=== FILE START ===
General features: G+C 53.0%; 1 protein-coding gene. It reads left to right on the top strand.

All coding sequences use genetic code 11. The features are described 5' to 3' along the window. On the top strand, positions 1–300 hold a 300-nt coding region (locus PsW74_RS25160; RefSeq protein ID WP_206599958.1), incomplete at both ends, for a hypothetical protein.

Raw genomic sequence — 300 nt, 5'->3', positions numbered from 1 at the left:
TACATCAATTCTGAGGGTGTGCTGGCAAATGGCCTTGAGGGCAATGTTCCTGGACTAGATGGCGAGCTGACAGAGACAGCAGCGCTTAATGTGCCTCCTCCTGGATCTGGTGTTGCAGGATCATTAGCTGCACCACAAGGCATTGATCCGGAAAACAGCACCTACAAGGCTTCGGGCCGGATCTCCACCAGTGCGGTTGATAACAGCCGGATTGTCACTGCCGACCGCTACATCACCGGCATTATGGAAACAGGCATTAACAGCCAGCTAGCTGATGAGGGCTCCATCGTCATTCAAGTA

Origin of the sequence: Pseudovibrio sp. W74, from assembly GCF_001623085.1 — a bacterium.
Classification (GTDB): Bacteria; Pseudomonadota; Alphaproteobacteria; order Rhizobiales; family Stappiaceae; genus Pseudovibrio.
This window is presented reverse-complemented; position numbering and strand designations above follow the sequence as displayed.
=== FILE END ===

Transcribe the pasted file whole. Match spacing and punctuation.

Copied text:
General features: G+C 53.0%; 1 protein-coding gene. It reads left to right on the top strand.

All coding sequences use genetic code 11. The features are described 5' to 3' along the window. On the top strand, positions 1–300 hold a 300-nt coding region (locus PsW74_RS25160; RefSeq protein ID WP_206599958.1), incomplete at both ends, for a hypothetical protein.

Raw genomic sequence — 300 nt, 5'->3', positions numbered from 1 at the left:
TACATCAATTCTGAGGGTGTGCTGGCAAATGGCCTTGAGGGCAATGTTCCTGGACTAGATGGCGAGCTGACAGAGACAGCAGCGCTTAATGTGCCTCCTCCTGGATCTGGTGTTGCAGGATCATTAGCTGCACCACAAGGCATTGATCCGGAAAACAGCACCTACAAGGCTTCGGGCCGGATCTCCACCAGTGCGGTTGATAACAGCCGGATTGTCACTGCCGACCGCTACATCACCGGCATTATGGAAACAGGCATTAACAGCCAGCTAGCTGATGAGGGCTCCATCGTCATTCAAGTA

Origin of the sequence: Pseudovibrio sp. W74, from assembly GCF_001623085.1 — a bacterium.
Classification (GTDB): Bacteria; Pseudomonadota; Alphaproteobacteria; order Rhizobiales; family Stappiaceae; genus Pseudovibrio.
This window is presented reverse-complemented; position numbering and strand designations above follow the sequence as displayed.